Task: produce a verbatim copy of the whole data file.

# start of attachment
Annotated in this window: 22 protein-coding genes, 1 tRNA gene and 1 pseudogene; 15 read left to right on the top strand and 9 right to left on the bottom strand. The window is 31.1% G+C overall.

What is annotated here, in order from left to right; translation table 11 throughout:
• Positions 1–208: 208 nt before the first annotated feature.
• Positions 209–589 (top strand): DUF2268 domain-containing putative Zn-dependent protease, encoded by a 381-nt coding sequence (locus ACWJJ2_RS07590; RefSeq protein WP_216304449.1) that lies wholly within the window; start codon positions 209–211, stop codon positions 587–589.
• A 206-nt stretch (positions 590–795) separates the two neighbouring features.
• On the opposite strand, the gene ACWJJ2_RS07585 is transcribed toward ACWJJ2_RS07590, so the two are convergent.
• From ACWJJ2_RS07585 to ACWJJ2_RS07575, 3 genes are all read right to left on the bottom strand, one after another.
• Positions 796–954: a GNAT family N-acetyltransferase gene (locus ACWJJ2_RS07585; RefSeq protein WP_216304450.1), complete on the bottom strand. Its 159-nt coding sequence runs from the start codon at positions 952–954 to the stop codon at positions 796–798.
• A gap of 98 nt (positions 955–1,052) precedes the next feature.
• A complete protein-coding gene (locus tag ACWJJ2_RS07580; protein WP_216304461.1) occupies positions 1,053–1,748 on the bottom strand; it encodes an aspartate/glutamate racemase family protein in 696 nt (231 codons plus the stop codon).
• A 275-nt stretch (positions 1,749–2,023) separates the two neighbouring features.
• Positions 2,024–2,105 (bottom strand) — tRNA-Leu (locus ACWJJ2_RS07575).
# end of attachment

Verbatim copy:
Annotated in this window: 22 protein-coding genes, 1 tRNA gene and 1 pseudogene; 15 read left to right on the top strand and 9 right to left on the bottom strand. The window is 31.1% G+C overall.

What is annotated here, in order from left to right; translation table 11 throughout:
• Positions 1–208: 208 nt before the first annotated feature.
• Positions 209–589 (top strand): DUF2268 domain-containing putative Zn-dependent protease, encoded by a 381-nt coding sequence (locus ACWJJ2_RS07590; RefSeq protein WP_216304449.1) that lies wholly within the window; start codon positions 209–211, stop codon positions 587–589.
• A 206-nt stretch (positions 590–795) separates the two neighbouring features.
• On the opposite strand, the gene ACWJJ2_RS07585 is transcribed toward ACWJJ2_RS07590, so the two are convergent.
• From ACWJJ2_RS07585 to ACWJJ2_RS07575, 3 genes are all read right to left on the bottom strand, one after another.
• Positions 796–954: a GNAT family N-acetyltransferase gene (locus ACWJJ2_RS07585; RefSeq protein WP_216304450.1), complete on the bottom strand. Its 159-nt coding sequence runs from the start codon at positions 952–954 to the stop codon at positions 796–798.
• A gap of 98 nt (positions 955–1,052) precedes the next feature.
• A complete protein-coding gene (locus tag ACWJJ2_RS07580; protein WP_216304461.1) occupies positions 1,053–1,748 on the bottom strand; it encodes an aspartate/glutamate racemase family protein in 696 nt (231 codons plus the stop codon).
• A 275-nt stretch (positions 1,749–2,023) separates the two neighbouring features.
• Positions 2,024–2,105 (bottom strand) — tRNA-Leu (locus ACWJJ2_RS07575).